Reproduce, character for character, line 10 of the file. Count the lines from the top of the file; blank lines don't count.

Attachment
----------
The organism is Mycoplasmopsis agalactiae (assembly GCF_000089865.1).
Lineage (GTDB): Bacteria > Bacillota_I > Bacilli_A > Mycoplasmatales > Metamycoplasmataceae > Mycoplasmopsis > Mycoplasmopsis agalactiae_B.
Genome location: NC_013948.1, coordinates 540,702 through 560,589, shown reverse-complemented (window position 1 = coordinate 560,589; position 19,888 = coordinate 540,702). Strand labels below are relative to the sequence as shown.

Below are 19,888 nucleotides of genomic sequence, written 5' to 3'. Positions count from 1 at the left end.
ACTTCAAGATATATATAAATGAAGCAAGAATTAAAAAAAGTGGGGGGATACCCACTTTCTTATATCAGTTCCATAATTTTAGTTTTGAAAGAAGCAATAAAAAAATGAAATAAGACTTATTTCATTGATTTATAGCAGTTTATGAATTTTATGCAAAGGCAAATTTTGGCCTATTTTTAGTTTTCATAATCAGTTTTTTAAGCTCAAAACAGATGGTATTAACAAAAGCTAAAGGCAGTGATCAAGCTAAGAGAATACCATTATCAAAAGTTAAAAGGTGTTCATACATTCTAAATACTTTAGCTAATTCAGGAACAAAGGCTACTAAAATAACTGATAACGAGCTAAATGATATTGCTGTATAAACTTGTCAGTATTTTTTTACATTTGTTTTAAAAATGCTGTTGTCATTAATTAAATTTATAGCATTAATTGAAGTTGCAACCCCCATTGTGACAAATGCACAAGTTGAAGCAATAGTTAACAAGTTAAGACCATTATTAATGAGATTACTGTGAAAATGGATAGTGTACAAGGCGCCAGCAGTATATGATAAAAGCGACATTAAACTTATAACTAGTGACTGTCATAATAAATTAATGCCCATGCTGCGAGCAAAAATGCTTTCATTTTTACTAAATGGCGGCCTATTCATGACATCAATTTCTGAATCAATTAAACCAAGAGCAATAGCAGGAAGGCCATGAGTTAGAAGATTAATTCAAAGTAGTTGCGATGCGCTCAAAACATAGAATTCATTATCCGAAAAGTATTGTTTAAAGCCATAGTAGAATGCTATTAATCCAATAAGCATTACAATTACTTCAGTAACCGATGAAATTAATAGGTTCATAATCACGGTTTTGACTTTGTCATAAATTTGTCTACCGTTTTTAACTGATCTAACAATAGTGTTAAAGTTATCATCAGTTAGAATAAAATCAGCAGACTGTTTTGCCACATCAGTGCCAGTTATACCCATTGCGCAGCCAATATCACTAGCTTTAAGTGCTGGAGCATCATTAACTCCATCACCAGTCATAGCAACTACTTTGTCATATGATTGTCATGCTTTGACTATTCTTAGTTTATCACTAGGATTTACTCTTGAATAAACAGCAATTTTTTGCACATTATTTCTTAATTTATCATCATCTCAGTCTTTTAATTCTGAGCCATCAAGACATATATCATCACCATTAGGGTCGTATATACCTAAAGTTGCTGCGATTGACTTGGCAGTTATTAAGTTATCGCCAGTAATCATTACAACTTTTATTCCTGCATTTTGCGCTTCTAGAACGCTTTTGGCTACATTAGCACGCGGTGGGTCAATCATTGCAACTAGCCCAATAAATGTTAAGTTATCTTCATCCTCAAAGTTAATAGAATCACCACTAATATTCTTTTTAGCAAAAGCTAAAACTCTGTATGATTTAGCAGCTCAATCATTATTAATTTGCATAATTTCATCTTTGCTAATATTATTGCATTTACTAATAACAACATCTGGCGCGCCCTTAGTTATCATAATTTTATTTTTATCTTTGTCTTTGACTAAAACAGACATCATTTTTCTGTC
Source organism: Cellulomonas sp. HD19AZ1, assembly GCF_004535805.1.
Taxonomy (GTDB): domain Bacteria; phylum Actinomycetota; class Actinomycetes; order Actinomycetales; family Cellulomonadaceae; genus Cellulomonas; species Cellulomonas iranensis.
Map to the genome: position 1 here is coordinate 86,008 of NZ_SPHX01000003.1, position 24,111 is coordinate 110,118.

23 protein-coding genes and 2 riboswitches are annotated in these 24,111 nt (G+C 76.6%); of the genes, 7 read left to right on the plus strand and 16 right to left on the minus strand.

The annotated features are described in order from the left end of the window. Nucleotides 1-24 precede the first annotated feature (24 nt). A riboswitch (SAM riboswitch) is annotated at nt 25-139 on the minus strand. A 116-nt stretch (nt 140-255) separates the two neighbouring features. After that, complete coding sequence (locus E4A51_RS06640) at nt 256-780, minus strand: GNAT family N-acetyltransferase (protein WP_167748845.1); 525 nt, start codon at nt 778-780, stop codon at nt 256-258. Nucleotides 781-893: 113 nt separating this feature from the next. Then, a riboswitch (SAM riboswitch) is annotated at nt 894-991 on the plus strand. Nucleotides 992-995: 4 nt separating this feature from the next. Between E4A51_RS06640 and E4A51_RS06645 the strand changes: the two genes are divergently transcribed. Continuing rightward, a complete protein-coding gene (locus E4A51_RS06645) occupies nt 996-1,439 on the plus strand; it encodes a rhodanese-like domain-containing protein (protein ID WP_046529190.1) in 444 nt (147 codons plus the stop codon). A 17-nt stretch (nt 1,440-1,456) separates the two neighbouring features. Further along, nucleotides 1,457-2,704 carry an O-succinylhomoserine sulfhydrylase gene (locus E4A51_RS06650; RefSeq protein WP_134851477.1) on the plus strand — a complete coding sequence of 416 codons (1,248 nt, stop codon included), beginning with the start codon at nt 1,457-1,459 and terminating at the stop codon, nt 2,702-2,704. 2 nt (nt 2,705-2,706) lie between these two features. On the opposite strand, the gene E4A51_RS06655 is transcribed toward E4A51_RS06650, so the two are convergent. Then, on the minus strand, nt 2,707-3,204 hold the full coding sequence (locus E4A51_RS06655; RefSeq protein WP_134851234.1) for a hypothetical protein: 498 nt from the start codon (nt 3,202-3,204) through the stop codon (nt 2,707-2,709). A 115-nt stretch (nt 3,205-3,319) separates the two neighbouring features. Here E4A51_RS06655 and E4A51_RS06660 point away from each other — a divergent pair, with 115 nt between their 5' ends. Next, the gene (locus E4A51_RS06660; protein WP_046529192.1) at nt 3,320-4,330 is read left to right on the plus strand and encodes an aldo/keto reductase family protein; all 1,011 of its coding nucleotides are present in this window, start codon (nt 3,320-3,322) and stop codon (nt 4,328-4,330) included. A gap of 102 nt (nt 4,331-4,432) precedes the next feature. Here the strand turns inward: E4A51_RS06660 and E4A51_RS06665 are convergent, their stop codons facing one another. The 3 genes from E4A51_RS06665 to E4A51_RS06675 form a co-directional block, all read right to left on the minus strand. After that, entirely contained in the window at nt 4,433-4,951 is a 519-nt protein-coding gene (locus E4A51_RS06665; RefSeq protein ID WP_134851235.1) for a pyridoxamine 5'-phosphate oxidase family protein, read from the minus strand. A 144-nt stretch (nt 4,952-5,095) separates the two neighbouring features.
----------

The annotated features are described in order from the left end of the window. Nucleotides 1-24 precede the first annotated feature (24 nt). A riboswitch (SAM riboswitch) is annotated at nt 25-139 on the minus strand. A 116-nt stretch (nt 140-255) separates the two neighbouring features. After that, complete coding sequence (locus E4A51_RS06640) at nt 256-780, minus strand: GNAT family N-acetyltransferase (protein WP_167748845.1); 525 nt, start codon at nt 778-780, stop codon at nt 256-258. Nucleotides 781-893: 113 nt separating this feature from the next. Then, a riboswitch (SAM riboswitch) is annotated at nt 894-991 on the plus strand. Nucleotides 992-995: 4 nt separating this feature from the next. Between E4A51_RS06640 and E4A51_RS06645 the strand changes: the two genes are divergently transcribed. Continuing rightward, a complete protein-coding gene (locus E4A51_RS06645) occupies nt 996-1,439 on the plus strand; it encodes a rhodanese-like domain-containing protein (protein ID WP_046529190.1) in 444 nt (147 codons plus the stop codon). A 17-nt stretch (nt 1,440-1,456) separates the two neighbouring features. Further along, nucleotides 1,457-2,704 carry an O-succinylhomoserine sulfhydrylase gene (locus E4A51_RS06650; RefSeq protein WP_134851477.1) on the plus strand — a complete coding sequence of 416 codons (1,248 nt, stop codon included), beginning with the start codon at nt 1,457-1,459 and terminating at the stop codon, nt 2,702-2,704. 2 nt (nt 2,705-2,706) lie between these two features. On the opposite strand, the gene E4A51_RS06655 is transcribed toward E4A51_RS06650, so the two are convergent. Then, on the minus strand, nt 2,707-3,204 hold the full coding sequence (locus E4A51_RS06655; RefSeq protein WP_134851234.1) for a hypothetical protein: 498 nt from the start codon (nt 3,202-3,204) through the stop codon (nt 2,707-2,709). A 115-nt stretch (nt 3,205-3,319) separates the two neighbouring features. Here E4A51_RS06655 and E4A51_RS06660 point away from each other — a divergent pair, with 115 nt between their 5' ends. Next, the gene (locus E4A51_RS06660; protein WP_046529192.1) at nt 3,320-4,330 is read left to right on the plus strand and encodes an aldo/keto reductase family protein; all 1,011 of its coding nucleotides are present in this window, start codon (nt 3,320-3,322) and stop codon (nt 4,328-4,330) included. A gap of 102 nt (nt 4,331-4,432) precedes the next feature. Here the strand turns inward: E4A51_RS06660 and E4A51_RS06665 are convergent, their stop codons facing one another. The 3 genes from E4A51_RS06665 to E4A51_RS06675 form a co-directional block, all read right to left on the minus strand. After that, entirely contained in the window at nt 4,433-4,951 is a 519-nt protein-coding gene (locus E4A51_RS06665; RefSeq protein ID WP_134851235.1) for a pyridoxamine 5'-phosphate oxidase family protein, read from the minus strand. A 144-nt stretch (nt 4,952-5,095) separates the two neighbouring features.